Let $M$ be a matrix with entries equal to 0, 1 or 2, such that all of the row and column sums are equal to $c$.

The Van der Waerden bound gives (roughly) the following bound on the permanent of $M$: $ per(M) \ge \left( \frac{c}{e} \right)^n $.

I am interested in the number of permutation matrices supported by $M$, rather than the permanent. Call this number $per'(M)$. For 0,1 matrices, the two numbers are equal. How about 0,1,2 matrices? Clearly, in this case $per'(M) \ge 2^{-n} per(M)$.

Is it possible to give a better lower bound on $per'(M)$, in terms of the number of 1 and 2 entries in $M$?

For my purposes, $c$ may be assumed to be $\gamma n$ for some $0 \le \gamma \le 1$.

The motivation for the question is as follows: Define a "double Latin square" to be an n by n matrix where each entry is composed of two different symbols from $\{ 1, ... ,n \}$, and each symbol appears in each row and column exactly twice.

Let $L_n$ denote the number of ordinary Latin squares of order $n$. There is a simple lower bound of $L_n^2$ on the number of double Latin squares. Let $n$ be an even number, and let $A$ and $B$ be any two order $n$ Latin squares. We construct a double Latin square $C$ by identifying pairs of symbols in $A$ and $B$, so that $A$ holds the values $\{1, ... ,n/2 \}$ and $B$ contains $\{n/2+1, ... n\}$, and then placing the revised matrices $A$ and $B$ on top of each other.

I'd like to get a lower bound that beats $L_n^2$.

To this end I have the following construction in mind (following a construction for Latin squares): Choose each row at random from the set of the rows that are legal given the preceding rows.

Suppose that $n-k$ rows have already been chosen. Let $M$ be the n by n matrix defined by letting $M_{i,j}$ equal the number of $i$ symbols yet to be chosen for the $j$'th column. Then the sum of every row and column of $M$ is $2k$, and the next row must be a pair of disjoint permutation matrices supported by $M$. Hopefully, their number is about $per'(M)^2$.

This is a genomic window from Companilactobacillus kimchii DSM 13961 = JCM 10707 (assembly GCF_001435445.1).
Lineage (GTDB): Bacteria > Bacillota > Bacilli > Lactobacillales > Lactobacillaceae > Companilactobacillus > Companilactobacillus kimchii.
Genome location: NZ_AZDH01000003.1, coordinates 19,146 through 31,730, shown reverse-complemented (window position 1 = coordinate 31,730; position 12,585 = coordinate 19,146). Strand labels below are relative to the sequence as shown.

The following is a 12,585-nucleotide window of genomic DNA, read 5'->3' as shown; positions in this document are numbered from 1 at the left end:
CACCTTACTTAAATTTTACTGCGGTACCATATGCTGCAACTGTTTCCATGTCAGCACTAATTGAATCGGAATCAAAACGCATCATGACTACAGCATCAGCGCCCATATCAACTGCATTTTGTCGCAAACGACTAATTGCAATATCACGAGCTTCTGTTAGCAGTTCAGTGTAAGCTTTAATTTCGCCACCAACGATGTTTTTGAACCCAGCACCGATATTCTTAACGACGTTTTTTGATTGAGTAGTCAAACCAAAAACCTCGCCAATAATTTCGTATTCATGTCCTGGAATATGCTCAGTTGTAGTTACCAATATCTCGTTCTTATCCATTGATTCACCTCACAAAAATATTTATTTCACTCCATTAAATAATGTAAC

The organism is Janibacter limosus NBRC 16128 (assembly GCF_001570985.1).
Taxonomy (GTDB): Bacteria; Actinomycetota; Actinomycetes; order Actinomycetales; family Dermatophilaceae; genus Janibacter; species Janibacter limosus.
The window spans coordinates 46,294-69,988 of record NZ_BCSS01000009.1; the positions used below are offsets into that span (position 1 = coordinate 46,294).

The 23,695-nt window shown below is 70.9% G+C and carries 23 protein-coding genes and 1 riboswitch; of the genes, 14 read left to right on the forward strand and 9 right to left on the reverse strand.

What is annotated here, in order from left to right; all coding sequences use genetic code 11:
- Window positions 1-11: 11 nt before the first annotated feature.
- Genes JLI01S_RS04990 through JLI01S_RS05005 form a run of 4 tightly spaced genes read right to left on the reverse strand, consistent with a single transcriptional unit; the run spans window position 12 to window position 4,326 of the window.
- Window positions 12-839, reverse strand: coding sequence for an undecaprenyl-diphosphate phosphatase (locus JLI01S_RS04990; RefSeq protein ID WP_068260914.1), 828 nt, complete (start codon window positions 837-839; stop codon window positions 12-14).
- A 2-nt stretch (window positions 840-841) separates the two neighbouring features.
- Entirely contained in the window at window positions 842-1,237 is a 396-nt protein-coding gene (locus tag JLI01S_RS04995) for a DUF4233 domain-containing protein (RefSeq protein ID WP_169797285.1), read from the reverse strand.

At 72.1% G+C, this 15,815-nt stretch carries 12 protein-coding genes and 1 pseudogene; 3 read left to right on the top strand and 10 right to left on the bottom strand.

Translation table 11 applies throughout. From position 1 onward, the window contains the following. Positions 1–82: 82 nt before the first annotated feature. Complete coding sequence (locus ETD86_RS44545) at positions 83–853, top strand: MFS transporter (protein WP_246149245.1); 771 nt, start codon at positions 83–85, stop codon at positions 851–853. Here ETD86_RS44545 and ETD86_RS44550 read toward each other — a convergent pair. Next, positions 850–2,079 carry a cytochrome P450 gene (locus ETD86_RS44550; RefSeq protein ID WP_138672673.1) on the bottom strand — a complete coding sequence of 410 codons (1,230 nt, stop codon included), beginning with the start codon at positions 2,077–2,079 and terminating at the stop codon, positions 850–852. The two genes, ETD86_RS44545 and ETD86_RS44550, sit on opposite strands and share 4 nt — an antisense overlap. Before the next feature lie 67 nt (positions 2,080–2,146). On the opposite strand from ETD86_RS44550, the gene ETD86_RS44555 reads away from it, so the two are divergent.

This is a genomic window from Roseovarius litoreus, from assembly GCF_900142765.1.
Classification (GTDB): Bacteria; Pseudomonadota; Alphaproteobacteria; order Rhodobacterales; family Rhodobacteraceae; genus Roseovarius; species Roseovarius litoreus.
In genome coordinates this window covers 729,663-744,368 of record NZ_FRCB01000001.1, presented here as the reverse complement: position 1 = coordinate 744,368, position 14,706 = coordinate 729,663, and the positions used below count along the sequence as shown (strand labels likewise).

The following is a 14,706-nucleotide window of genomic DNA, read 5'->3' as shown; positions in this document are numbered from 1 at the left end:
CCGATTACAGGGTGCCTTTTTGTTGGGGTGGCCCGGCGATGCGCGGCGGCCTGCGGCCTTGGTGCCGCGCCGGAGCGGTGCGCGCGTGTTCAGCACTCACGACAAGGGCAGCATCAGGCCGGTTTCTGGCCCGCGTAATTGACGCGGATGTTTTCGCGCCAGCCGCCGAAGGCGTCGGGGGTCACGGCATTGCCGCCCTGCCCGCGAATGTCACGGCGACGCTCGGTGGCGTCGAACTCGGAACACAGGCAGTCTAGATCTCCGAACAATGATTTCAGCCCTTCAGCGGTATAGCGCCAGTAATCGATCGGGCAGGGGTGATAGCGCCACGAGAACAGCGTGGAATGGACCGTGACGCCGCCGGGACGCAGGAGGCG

Update: The above construction has a flaw. It isn't immediately clear how to choose a pair of disjoint permutation matrices supported by $M$. Brendan McKay pointed this out and suggested the following improvement: build the double Latin square two rows at a time.

$M$ describes a $2k$ regular bipartite multigraph with maximum multiplicity 2. Choose 4 (not necessarily disjoint) 1-factors of $M$. Their union is a (not necessarily simple) 4-factor of $M$, and as the following lemma says, such a 4-factor is always the union of two simple 2-factors, giving us our 2 rows.

Lemma: A 4-regular bipartite multigraph $G$ with maximum multiplicity 2 is the union of 2 simple 2-factors.

Proof sketch: Let $F$ denote the first 2-factor. First, choose 1 edge for $F$ from each double edge of $G$. Then let $G'$ be the subgraph defined by taking only the edges of $G$ with multiplicity 1. Construct a flow network by connecting one side of $G'$ to a source node $s$, and the other to a sink node $t$. The edge capacities are 1 for edges of $G'$, and for edges from a vertex to $s$ or $t$ the capacity is the number of additional edges that need to be chosen for that vertex so that $F$ is a 2-factor.